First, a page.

Swafield and Bradfield

‘Fruit picking’ and ‘Pick your own’, are something commonly seen on hand painted signs still wedged in hedges and gateways across rural East Anglia and the Fens, it was and is part of a year long routine in Norfolk, especially with summer fruits. A memory flickers up from somewhere as I drive, I’m here and not, between sunlight and cloud on dusty farm tracks and the straw-floored strawberry rows of the 1970s. We all went with mums, a few dads maybe, in groups, helping them. We mucked about eating strawberries, lipsticked our mouths, threw mouldy fruit at kids from the other school, engaged in mock war or had standoffs with the Romani and traveller kids. Ignored the glowering farm-hands and the irritated calls from parents. Mothers worked, squatting down or kneeling on old jumpers, rugs and towels, backs curved against the wind or sun, headscarves on, necks reddening. They worked up the rows leaving the unripe fruit for another day, chatting as they went. It was housekeeping or extending the often low-wages you tend to find in these rural areas. For us unfocussed children, it provided a small amount of pocket money if we ever got cajoled enough into doing any picking.

As we got older we’d head out ourselves in groups on bikes, fill the card punnets, then pick up the vendage doled out beside a trailer by an old man with a backwards cocked flat-cap. He’d fill crates and then a shirtless lad with berry coloured shoulders hefted them onto the high pile on a trailer. It was part of life; strawberries, raspberries, red and black currants, later in the season carrot topping by hand, onion picking near Sutton. Gooseberries were the devils work; no gloves and you’d end up filling buckets with them from wounded hands; stigmata for cash. They were all weighed off and money doled out all over the swathe of the fields around the north of town. In the teenage hinterland, it was enough to buy Airfix kits, comics, records or crafty brews from the off-sales section of the Lord Nelson. The bottles were topped on the brick wall in the precinct, we’d think we were dandy. Then drink, savouring the foretaste of an imagined future freedom buried in the skinhead-free shadows below the outline of the busted church.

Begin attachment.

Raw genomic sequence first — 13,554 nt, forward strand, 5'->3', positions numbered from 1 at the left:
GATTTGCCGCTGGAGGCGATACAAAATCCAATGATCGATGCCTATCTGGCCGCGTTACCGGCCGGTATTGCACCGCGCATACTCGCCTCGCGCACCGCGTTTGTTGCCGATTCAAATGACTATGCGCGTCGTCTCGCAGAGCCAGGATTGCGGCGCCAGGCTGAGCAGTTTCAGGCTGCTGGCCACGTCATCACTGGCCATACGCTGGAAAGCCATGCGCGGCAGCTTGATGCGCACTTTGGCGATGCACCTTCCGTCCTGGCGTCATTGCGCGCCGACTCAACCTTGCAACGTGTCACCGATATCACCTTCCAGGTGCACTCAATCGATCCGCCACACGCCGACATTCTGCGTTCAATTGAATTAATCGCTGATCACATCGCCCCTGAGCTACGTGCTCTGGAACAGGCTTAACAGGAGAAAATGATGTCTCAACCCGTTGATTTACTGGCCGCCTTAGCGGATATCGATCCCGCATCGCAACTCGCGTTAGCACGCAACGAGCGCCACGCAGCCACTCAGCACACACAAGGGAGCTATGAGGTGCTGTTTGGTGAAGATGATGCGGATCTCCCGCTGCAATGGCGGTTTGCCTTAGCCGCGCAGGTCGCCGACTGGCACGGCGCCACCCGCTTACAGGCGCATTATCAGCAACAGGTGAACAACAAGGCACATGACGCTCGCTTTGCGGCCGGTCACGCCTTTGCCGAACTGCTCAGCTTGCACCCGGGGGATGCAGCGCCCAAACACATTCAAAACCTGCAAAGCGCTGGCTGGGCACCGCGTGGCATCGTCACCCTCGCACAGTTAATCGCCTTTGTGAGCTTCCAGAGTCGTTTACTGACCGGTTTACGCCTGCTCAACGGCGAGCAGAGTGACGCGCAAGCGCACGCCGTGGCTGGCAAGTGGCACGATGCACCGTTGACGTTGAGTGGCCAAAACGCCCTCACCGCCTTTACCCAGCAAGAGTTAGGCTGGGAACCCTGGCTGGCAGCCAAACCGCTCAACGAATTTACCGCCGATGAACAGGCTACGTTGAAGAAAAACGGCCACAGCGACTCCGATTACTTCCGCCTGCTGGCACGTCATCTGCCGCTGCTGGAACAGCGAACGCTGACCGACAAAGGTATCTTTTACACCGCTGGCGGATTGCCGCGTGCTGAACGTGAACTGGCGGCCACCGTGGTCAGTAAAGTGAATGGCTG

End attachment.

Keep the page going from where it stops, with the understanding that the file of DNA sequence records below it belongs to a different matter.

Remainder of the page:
The route up and out of North Walsham is eerie in its familiarity. Despite the distance in time, and the bypass sneaking away from the old familiar line of the Mundesley Road, it is still a route full of echoes. Fruit picking aside there were beach trips, rides to chip shops on the sea wall watching the ships lights like glowing beads on the seam between the sea and sky. Teenage bike rides to pubs where landlords seemed grateful for a customer no matter how old they were, and gigs in dingy village halls through cheap crackly PAs, It feels strangely like it’s still home, a dusty and broken Scalextrix groove worn into my memory around these weedy roads and paths.

Familiarity doesn’t mean I won’t get lost, thinking I’m being clever I explore the thin side roads for old times sake. I lose myself twice as I circle through the area between Bradfield and Swafield, end up in the distant urban headiness of Southrepps for a moment, then resort to Googlemaps. Between the high hedges, even the tallest towers rooted in the slowly cresting and breaking rolls of the glacial tills are lost behind the summer growth. It seems like there’s more trees, everything more profuse from a lower vantage point, a driver’s perspective rather than a rider. The lanes are a cars’ width, divided in half by grasses, even a few flowers slash at the sump of the car.

It feels strangely like travelling backwards in the quiet lanes, buried in this bocage of hedges and tunnels of trees. It is unremittingly quiet and beautifully still. I pull up occasionally where there’s room in field gate. It’s not all fruit-growing here, where the banks lower the patched vista opens up, the wheat stretching off to the horizon yellowing with the passage into July. From above it is a pattern of ripening cereals and glossy swathes of beets greens, interspersed with the paler leaves of the fruit.